Plan to study salaries of elected officials tabled CENTRAL -- Union Mills * Westminster * Finksburg

January 27, 1993|By Donna E. Boller | Donna E. Boller,Staff Writer

An article in yesterday's Carroll County edition incorrectly implied that the Westminster City Council delayed discussing a proposal to have a citizens committee study the pay and benefits of elected officials. The proposal for a pay study was defeated Monday night.

5) The Baltimore Sun regrets the errors.

Two Westminster council members who opposed a plan to study the pay and benefits of elected officials said the issue can be discussed when the economy improves.

The council divided 2-2 on the proposal at its Monday night meeting. Council President William F. Haifley killed the measure by declining to use his tie-breaking vote.


One councilman who voted against the citizens study committee indicated he would be willing to look at reimbursing council members for expenses they incur on government business. Westminster elected officials currently receive no mileage reimbursement for expenses.

"I do have a problem with that," said Councilman Stephen R. Chapin Sr. "I think that's not fair."

Mr. Chapin said he and other council members may actually be losing money when they balance their pay against expenses such as mileage to Maryland Municipal League meetings and long distance telephone calls on government business. The council president is paid $3,000, council members $2,400. They receive no benefits.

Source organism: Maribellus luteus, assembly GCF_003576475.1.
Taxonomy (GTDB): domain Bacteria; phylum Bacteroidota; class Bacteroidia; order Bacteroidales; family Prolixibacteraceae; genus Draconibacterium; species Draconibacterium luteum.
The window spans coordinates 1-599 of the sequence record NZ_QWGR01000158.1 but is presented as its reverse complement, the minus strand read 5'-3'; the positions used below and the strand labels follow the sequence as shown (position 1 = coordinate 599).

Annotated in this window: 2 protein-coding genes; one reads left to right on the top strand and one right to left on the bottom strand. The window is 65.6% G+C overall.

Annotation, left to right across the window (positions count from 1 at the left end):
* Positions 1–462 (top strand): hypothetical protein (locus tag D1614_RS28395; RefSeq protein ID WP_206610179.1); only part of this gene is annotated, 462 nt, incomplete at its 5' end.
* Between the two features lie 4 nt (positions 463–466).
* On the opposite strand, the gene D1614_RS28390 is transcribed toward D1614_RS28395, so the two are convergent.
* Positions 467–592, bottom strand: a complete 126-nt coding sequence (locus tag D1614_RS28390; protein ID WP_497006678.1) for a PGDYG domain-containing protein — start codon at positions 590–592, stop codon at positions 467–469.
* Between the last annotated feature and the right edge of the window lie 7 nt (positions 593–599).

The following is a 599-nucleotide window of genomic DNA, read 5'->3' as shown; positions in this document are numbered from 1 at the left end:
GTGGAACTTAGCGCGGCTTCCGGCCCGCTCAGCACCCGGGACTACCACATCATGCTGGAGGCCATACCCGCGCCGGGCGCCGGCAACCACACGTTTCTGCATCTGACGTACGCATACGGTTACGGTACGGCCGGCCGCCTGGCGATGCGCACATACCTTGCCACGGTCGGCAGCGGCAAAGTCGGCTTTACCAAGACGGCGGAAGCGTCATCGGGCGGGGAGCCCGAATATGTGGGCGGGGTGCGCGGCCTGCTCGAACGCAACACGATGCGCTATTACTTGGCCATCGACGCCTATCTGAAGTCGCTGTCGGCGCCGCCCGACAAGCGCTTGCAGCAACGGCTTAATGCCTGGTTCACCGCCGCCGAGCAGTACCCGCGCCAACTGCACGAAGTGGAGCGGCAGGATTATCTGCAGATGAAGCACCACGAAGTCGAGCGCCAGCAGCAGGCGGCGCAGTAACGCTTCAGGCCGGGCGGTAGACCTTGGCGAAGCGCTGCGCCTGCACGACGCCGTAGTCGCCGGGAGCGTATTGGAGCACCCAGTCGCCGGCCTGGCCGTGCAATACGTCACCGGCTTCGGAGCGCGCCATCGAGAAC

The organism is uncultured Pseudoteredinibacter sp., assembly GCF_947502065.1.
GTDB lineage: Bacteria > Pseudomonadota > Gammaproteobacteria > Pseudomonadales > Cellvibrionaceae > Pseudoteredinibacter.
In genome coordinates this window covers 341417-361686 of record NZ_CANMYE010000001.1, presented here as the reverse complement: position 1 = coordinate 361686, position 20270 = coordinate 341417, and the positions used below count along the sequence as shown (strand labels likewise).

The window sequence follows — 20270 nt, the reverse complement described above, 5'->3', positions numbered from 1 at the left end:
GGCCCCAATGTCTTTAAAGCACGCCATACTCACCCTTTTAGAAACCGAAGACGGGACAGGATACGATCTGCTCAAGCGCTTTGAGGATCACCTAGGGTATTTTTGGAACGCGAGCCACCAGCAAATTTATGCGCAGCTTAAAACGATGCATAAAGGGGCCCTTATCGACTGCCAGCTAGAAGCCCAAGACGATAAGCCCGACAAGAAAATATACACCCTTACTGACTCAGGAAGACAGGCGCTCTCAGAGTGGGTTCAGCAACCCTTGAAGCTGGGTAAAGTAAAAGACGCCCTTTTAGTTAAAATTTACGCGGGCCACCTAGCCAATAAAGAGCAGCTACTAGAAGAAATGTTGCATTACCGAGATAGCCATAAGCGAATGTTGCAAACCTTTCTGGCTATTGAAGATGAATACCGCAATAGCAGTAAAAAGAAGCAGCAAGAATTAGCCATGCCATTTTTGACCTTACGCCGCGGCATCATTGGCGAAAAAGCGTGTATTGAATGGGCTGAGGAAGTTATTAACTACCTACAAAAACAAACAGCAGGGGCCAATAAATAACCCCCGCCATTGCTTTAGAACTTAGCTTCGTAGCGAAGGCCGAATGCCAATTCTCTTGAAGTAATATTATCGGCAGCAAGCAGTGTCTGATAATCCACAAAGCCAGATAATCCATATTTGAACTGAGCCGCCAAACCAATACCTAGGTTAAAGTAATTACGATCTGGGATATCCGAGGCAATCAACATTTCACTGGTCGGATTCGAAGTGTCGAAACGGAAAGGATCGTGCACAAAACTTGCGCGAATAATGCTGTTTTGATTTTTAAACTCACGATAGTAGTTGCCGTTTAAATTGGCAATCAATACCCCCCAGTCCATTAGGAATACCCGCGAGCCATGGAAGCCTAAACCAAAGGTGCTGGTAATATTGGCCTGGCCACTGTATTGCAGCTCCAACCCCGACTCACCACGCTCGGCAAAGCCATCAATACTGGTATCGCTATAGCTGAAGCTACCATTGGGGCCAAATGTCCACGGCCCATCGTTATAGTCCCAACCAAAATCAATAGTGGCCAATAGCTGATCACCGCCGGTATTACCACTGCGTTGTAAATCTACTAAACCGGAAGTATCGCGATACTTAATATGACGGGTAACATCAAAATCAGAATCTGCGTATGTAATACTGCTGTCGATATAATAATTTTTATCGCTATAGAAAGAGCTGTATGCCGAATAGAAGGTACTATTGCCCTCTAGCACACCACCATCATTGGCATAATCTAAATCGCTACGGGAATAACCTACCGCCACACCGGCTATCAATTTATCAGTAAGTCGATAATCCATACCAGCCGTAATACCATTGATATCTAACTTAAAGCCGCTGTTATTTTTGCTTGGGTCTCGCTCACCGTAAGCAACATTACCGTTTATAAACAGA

The mayor is paid $10,000 a year and receives fully paid family health insurance coverage. After 5 years, the mayor is eligible for retirement benefits through the Maryland state employees pension system.

Mr. Chapin said he voted against Councilman Kenneth A. Yowan's proposal for a study committee because, "Under these tough economic times, this is not the time for public officials to get a raise."

Councilwoman Rebecca A. Orenstein, the other opponent, said she feared any increase "would look like political arrogance" in the present economic climate.

Mr. Haifley said he supported Mr. Yowan's proposal, but "I feel that something of that importance should have unanimous council approval before it is put before the voters."

Any change in salary or benefits recommended by the committee would have been submitted for voter approval in the May 10 city election.

Mr. Yowan said he was "disappointed and surprised" by the vote. Ten years have elapsed since the mayor and council received a pay raise, he pointed out.

"I just thought maybe every 10 or 12 years we ought to take a look at it," he said. He said he did not know whether he has a net loss at the end of the year, but estimated he spends $20 to $30 a month on long distance telephone calls on city business. Councilman Edward S. Calwell also supported Mr. Yowan's proposal.

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